Submission for OMB Review; 30-day Comment Request; The National Cancer Institute (NCI) SmokefreeTXT Program Evaluation
Under the provisions of Section 3507(a)(1)(D) of the Paperwork Reduction Act of 1995, the National Institutes of Health (NIH), has submitted to the Office of Management and Budget (OMB) a request to review and approve the information collection listed below. This proposed information collection was previously published in the Federal Register on January 14, 2013 (Volume 78, Page 2678) and allowed 60-days for public comment. Shortly after the publication, two public comments were received requesting a copy of the data collection plans and instruments and one public comment was received in regards to the funding of the study. The comments were responded to with the requested information. The purpose of this notice is to allow an additional 30 days for public comment. The National Institutes of Health may not conduct or sponsor, and the respondent is not required to respond to, an information collection that has been extended, revised, or implemented on or after October 1, 1995, unless it displays a currently valid OMB control number. Direct Comments to OMB: Written comments and/or suggestions regarding the item(s) contained in this notice, especially regarding the estimated public burden and associated response time, should be directed to the: Office of Management and Budget, Office of Regulatory Affairs, OIRA_submission@omb.eop.gov or by fax to 202-395-6974, Attention: NIH Desk Officer. Comment Due Date: Comments regarding this information collection are best assured of having their full effect if received within 30-days of the date of this publication.
Agency Information Collection Activities: Submission to OMB for Review and Approval; Public Comment Request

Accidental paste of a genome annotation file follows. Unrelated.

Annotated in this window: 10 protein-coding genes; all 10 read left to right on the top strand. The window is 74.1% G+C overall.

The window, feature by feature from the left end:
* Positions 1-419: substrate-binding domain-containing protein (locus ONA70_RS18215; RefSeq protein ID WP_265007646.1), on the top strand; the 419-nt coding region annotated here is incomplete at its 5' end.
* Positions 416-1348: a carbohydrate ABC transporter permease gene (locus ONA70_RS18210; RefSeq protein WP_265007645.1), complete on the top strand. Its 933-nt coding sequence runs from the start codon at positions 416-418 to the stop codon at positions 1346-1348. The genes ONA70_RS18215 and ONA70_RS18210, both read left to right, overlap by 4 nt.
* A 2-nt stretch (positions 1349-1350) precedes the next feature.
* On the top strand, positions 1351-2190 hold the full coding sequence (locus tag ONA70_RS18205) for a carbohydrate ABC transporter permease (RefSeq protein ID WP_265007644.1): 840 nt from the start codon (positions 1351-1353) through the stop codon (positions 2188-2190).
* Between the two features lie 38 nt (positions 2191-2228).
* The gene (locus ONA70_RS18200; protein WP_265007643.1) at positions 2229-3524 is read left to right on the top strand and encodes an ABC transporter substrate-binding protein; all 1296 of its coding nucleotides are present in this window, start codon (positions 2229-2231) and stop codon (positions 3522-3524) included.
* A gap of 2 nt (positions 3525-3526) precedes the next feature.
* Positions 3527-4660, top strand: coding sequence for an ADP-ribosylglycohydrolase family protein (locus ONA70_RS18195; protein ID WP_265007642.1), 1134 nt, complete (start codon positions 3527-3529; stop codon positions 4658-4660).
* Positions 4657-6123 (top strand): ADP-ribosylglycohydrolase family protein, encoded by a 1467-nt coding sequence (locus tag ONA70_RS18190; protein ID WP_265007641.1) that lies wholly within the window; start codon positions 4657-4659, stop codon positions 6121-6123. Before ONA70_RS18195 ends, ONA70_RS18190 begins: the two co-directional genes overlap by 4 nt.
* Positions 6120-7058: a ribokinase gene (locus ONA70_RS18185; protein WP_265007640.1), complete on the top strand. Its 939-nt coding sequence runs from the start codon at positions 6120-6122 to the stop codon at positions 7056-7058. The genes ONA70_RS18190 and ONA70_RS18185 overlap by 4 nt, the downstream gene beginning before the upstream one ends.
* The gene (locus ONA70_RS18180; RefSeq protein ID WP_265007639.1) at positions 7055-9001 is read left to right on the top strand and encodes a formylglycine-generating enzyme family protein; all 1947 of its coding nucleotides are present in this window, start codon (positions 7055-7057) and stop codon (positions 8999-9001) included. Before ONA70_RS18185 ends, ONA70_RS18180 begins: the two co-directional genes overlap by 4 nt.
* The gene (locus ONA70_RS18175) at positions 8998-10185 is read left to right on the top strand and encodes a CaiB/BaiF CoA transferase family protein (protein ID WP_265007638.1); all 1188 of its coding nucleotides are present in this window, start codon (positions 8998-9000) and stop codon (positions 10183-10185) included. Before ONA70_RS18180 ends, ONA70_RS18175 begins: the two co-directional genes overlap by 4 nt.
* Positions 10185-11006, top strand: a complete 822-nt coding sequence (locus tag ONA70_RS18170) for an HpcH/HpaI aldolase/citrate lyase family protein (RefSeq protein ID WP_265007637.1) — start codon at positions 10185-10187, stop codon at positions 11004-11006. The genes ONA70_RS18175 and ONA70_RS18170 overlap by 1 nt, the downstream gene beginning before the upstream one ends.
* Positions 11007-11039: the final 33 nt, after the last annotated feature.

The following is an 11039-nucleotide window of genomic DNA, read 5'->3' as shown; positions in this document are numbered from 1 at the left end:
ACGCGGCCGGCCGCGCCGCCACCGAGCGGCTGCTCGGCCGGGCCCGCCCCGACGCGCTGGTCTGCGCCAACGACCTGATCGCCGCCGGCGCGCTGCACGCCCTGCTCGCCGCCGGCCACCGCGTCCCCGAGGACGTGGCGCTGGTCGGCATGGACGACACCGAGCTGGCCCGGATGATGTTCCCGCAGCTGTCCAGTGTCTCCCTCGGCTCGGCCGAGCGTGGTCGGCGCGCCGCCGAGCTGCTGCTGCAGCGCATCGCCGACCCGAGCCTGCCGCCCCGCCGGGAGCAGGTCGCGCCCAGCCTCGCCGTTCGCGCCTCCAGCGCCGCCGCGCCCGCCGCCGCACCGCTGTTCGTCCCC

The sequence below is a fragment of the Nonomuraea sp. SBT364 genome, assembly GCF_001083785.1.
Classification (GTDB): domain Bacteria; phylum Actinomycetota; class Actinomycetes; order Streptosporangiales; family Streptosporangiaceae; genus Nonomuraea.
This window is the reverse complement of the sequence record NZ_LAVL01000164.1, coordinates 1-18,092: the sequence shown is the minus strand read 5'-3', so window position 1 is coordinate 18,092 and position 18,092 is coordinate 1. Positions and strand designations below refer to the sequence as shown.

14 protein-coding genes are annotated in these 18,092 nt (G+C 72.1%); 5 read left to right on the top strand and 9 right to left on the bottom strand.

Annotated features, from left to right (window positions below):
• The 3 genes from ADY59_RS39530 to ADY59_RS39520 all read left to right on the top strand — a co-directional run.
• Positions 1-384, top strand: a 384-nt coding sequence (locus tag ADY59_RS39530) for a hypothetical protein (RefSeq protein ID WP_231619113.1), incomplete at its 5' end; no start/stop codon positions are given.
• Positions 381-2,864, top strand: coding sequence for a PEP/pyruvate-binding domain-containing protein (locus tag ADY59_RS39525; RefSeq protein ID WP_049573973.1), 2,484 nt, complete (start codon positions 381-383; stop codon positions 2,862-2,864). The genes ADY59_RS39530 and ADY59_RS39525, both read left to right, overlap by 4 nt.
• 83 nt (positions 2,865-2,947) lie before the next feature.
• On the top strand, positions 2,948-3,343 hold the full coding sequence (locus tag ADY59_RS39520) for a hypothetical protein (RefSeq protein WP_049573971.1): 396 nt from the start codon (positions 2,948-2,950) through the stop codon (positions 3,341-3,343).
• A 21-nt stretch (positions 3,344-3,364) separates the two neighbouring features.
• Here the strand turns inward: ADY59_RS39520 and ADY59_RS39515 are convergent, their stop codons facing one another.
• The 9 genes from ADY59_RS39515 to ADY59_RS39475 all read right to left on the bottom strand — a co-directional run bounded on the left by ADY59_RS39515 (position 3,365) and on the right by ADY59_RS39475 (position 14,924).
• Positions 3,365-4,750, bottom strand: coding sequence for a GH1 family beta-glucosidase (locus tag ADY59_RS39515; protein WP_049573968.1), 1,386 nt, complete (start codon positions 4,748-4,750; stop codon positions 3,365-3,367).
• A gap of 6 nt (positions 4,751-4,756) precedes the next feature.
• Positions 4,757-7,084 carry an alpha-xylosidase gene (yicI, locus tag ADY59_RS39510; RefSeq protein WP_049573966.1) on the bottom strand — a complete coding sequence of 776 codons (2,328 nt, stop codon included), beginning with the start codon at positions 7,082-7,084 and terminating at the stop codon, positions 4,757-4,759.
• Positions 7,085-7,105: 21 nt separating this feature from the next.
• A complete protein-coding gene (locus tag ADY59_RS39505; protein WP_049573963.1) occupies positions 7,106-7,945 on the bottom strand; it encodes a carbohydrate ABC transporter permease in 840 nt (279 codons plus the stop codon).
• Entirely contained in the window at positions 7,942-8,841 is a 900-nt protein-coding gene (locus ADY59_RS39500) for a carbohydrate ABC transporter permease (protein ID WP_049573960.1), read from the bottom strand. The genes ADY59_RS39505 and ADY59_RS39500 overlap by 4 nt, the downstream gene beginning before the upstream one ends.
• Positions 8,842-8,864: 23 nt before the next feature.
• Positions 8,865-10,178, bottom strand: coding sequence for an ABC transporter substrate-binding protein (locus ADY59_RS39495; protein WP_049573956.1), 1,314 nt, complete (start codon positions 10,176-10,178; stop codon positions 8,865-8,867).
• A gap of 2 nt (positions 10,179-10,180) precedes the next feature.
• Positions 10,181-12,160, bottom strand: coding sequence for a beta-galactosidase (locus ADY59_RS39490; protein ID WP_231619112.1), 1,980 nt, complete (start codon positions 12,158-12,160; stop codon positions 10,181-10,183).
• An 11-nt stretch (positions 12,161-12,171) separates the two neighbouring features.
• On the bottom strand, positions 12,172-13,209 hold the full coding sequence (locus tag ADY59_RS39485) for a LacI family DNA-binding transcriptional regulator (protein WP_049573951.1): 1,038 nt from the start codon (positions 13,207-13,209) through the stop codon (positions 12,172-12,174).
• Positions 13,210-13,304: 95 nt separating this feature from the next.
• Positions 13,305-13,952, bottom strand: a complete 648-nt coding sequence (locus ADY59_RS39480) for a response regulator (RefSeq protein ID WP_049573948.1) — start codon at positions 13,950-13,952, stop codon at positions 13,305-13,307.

In compliance with section 3506(c)(2)(A) of the Paperwork Reduction Act of 1995 (44 U.S.C. Chapter 35), the Health Resources and Services Administration (HRSA) will submit an Information Collection Request (ICR) to the Office of Management and Budget (OMB). Comments submitted during the first public review of this ICR will be provided to OMB. OMB will accept further comments from the public during the review and approval period. To request a copy of the clearance requests submitted to OMB for review, email email@example.com or call the HRSA Reports Clearance Office at (301) 443-1984. Information Collection Request Title: Bureau of Health Professions Performance Data Collection (OMB No. 0915-0061)[Revision]. Abstract: Over 40 BHPr programs award grants to health professions schools and training programs across the United States to develop, expand, and enhance training; and to strengthen the distribution of the health workforce. Many of these programs are governed by the Public Health Service Act (42 U.S.C. 201 et seq.), specifically Titles III, VII, and VIII. Performance information is collected in the HRSA Performance Report for Grants and Cooperative Agreements (PRGCA). Data collection activities at application, progress, and annual performance satisfy statutory and programmatic requirements for performance measurement and evaluation (including specific Title III, VII and VIII requirements), as well as Government Performance and Results Act (GPRA) requirements. The Affordable Care Act (Pub. L. 111- 148) impacted a broad range of health workforce programs administered by BHPr. It reauthorized most of these programs and, in some cases, expanded eligibility, modified program activities, and/or established new requirements. The Affordable Care Act also created new health professions programs. Therefore, it was necessary to reexamine BHPr's existing performance measures to ensure that they address these changes, meet evolving program management needs, and respond to emerging workforce concerns. The proposed revised data collection will enhance analysis and reporting of grantee training and education activities, outcomes, and intended practice locations. Data collected from these grant programs will also provide a description of the program activities of more than 1,600 reporting grantees to better inform policymakers on the barriers, opportunities, and outcomes involved in health care workforce development. The proposed measures focus on five key outcomes: (1) Increasing the workforce supply of diverse well-educated practitioners; (2) influencing the distribution of practitioners to practice in underserved and rural areas; (3) enhancing the quality of education; (4) diversifying the pipeline for new health professionals; and (5) supporting educational infrastructure to increase the capacity to train more health professionals. Revisions to the current reporting will require the collection of baseline data at the grant application and award stages and will include performance reporting semi-annually by the type of programs: direct financial support programs, infrastructure programs, and multipurpose or hybrid programs (could be direct financial support, infrastructure or both within the same grant program). Measures will be reported at the individual, program-specific and/or program cluster-levels. Burden Statement: Burden in this context means the time expended by persons to generate, maintain, retain, disclose or provide the information requested. This includes the time needed to review instructions, to develop, acquire, install and utilize technology and systems for the purpose of collecting, validating and verifying information, processing and maintaining information, and disclosing and providing information, to train personnel and to be able to respond to a collection of information, to search data sources, to complete and review the collection of information, and to transmit or otherwise disclose the information. The total annual burden hours estimated for this ICR are summarized in the table below. The annual estimate of burden is as follows: